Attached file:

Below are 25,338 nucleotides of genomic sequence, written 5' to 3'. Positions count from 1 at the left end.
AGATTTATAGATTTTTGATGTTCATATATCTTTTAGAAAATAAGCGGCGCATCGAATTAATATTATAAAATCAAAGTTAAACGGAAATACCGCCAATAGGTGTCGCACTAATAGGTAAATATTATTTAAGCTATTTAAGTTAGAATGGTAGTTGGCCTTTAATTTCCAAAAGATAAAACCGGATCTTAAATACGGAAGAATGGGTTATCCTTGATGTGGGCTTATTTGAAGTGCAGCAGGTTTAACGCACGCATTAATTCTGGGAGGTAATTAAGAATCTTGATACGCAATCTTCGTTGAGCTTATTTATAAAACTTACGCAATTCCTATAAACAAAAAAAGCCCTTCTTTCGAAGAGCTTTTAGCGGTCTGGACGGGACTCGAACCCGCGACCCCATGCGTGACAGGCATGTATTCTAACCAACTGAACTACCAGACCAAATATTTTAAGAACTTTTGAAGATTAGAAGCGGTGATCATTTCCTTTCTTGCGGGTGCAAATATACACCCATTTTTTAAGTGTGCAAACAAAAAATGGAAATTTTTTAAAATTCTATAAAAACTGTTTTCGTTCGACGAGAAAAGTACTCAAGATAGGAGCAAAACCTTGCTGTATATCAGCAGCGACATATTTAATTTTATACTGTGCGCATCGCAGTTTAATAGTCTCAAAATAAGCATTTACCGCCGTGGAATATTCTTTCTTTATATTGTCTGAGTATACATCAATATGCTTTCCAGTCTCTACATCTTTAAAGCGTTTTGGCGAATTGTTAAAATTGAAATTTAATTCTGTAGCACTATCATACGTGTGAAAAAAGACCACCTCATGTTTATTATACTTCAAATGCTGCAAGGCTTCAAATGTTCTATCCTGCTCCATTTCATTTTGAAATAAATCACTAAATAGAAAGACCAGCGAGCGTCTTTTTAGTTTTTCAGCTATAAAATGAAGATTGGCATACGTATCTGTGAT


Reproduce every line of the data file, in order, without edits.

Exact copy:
Below are 25,338 nucleotides of genomic sequence, written 5' to 3'. Positions count from 1 at the left end.
AGATTTATAGATTTTTGATGTTCATATATCTTTTAGAAAATAAGCGGCGCATCGAATTAATATTATAAAATCAAAGTTAAACGGAAATACCGCCAATAGGTGTCGCACTAATAGGTAAATATTATTTAAGCTATTTAAGTTAGAATGGTAGTTGGCCTTTAATTTCCAAAAGATAAAACCGGATCTTAAATACGGAAGAATGGGTTATCCTTGATGTGGGCTTATTTGAAGTGCAGCAGGTTTAACGCACGCATTAATTCTGGGAGGTAATTAAGAATCTTGATACGCAATCTTCGTTGAGCTTATTTATAAAACTTACGCAATTCCTATAAACAAAAAAAGCCCTTCTTTCGAAGAGCTTTTAGCGGTCTGGACGGGACTCGAACCCGCGACCCCATGCGTGACAGGCATGTATTCTAACCAACTGAACTACCAGACCAAATATTTTAAGAACTTTTGAAGATTAGAAGCGGTGATCATTTCCTTTCTTGCGGGTGCAAATATACACCCATTTTTTAAGTGTGCAAACAAAAAATGGAAATTTTTTAAAATTCTATAAAAACTGTTTTCGTTCGACGAGAAAAGTACTCAAGATAGGAGCAAAACCTTGCTGTATATCAGCAGCGACATATTTAATTTTATACTGTGCGCATCGCAGTTTAATAGTCTCAAAATAAGCATTTACCGCCGTGGAATATTCTTTCTTTATATTGTCTGAGTATACATCAATATGCTTTCCAGTCTCTACATCTTTAAAGCGTTTTGGCGAATTGTTAAAATTGAAATTTAATTCTGTAGCACTATCATACGTGTGAAAAAAGACCACCTCATGTTTATTATACTTCAAATGCTGCAAGGCTTCAAATGTTCTATCCTGCTCCATTTCATTTTGAAATAAATCACTAAATAGAAAGACCAGCGAGCGTCTTTTTAGTTTTTCAGCTATAAAATGAAGATTGGCATACGTATCTGTGAT